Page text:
FIG. 13 illustrates several resonance curves 86 obtained as described for the to curves 82 of FIG. 11, but with the amplitude of the DC offset voltage from the power supply 78 being varied from 1 to 15 V while the rf signal is held constant. In FIG. 14, the peak amplitudes are plotted as a function of the DC offset, providing graph 88 which illustrates the linear relationship between the maximum amplitudes and the DC voltage.
In the foregoing measurements, the structures are driven at such a low mechanical amplitude that a linear relationship between the optical signal amplitudes and the magnitudes of the offset and AC voltages is clearly illustrated. Such linear relationships are expected to exist in the mechanical behavior of the structure, since the force is related to the square of the electrical potential. When that potential has a large DC offset V0 and a small rf amplitude V1 with frequency ω, then the following relationship is obtained:
The signal that the spectrum analyzer reads on line 72 will depend only on the final term of the above equation, and this term is linear in the DC offset and the AC amplitude. The first term of the equation will only cause a DC deflection, and the second term, which will be very small, will be outside the measured frequencies of the spectrum analyzer. Since there is a linear relationship between the reflected optical signal and the two voltages, it follows that there is a linear relationship between the deflection and the reflectance over the range of motion that has been measured.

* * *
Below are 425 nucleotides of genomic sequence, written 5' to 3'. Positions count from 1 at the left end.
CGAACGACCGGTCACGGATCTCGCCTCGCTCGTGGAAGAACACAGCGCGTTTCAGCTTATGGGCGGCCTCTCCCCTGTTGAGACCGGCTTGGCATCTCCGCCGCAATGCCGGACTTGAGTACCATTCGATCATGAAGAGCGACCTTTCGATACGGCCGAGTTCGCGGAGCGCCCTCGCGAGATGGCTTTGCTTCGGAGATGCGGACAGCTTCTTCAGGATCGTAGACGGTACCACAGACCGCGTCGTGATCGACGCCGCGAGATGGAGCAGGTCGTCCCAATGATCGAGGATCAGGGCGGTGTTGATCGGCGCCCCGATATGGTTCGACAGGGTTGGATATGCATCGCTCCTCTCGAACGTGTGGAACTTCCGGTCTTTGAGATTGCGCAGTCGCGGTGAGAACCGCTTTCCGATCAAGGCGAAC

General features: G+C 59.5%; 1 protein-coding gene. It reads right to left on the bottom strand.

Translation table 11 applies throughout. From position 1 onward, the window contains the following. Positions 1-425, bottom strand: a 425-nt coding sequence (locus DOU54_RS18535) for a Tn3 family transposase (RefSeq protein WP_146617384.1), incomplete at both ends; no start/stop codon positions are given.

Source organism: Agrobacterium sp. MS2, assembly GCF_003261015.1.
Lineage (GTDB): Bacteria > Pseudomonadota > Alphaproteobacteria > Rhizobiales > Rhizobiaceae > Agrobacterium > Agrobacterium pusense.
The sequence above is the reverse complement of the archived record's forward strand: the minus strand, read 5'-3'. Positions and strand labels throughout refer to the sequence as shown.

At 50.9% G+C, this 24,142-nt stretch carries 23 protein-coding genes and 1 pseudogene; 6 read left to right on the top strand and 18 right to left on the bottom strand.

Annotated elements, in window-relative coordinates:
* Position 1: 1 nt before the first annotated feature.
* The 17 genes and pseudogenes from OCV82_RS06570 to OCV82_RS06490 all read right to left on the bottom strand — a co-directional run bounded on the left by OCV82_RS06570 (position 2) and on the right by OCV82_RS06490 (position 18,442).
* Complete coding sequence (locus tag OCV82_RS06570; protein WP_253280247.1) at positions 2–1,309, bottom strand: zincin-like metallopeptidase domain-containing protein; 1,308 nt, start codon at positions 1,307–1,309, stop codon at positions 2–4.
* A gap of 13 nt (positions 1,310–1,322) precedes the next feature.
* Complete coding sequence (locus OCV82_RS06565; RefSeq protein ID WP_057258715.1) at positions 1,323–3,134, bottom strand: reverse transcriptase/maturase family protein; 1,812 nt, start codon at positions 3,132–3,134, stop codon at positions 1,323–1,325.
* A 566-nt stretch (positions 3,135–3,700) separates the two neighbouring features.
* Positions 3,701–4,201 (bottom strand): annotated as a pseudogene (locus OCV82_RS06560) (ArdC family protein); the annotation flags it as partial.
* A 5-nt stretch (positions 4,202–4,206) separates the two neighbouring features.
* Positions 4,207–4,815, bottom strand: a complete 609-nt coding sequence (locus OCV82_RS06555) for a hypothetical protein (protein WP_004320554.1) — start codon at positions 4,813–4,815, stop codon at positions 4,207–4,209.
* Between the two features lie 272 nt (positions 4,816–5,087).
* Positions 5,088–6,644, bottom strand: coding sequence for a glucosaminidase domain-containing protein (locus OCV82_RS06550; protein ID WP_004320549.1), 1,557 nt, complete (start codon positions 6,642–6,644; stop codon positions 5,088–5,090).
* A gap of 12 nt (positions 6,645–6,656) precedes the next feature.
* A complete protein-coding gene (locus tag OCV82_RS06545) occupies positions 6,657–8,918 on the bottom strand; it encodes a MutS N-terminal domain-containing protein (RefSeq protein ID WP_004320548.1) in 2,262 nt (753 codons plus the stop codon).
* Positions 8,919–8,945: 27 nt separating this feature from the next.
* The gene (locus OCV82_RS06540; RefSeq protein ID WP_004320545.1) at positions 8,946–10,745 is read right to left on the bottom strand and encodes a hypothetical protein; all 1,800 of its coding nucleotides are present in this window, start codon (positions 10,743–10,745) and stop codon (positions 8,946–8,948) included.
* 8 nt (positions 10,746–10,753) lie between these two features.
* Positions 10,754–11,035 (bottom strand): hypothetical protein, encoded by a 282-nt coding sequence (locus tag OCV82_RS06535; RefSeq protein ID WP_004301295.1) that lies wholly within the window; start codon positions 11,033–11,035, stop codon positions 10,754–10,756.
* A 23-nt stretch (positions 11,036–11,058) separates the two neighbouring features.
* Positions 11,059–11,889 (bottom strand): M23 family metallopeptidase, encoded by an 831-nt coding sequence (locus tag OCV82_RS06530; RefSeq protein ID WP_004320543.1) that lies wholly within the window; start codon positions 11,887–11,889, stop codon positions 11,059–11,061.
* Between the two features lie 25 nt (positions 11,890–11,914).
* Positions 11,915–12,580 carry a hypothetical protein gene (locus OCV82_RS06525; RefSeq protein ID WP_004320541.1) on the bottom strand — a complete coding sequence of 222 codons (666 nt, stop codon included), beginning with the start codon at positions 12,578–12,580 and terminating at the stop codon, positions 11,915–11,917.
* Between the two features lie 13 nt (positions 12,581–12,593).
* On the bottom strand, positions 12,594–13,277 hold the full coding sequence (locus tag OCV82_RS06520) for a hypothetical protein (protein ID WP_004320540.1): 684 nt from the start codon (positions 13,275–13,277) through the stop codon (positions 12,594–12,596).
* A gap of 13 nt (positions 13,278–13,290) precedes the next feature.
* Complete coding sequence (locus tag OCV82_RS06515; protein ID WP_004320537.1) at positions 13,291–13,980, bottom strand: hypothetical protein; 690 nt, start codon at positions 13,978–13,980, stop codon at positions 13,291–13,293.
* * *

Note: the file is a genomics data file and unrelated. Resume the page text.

The Q-factor of these resonators is generally less than 103. For all of the structures with a 2 micrometer mesh, a Q-factor of approximately 600 was measured. This Q-factor was affected by the layers of metal evaporated on the surface of the resonator; by eliminating surface metal, the properties of the crystal silicon itself can be measured.
FIG. 15 graphically illustrates the effect on the mesh resonant frequency of the length of the supporting arms for the mesh structure. The curve 90 illustrates the resonant frequency of the nanostructure as a function of the length 92 of the suspending wires for structures such as those illustrated in FIGS. 8 and 9. If the deformation of the mesh itself is neglected, then the curve would illustrate a change in frequency inverse to the length.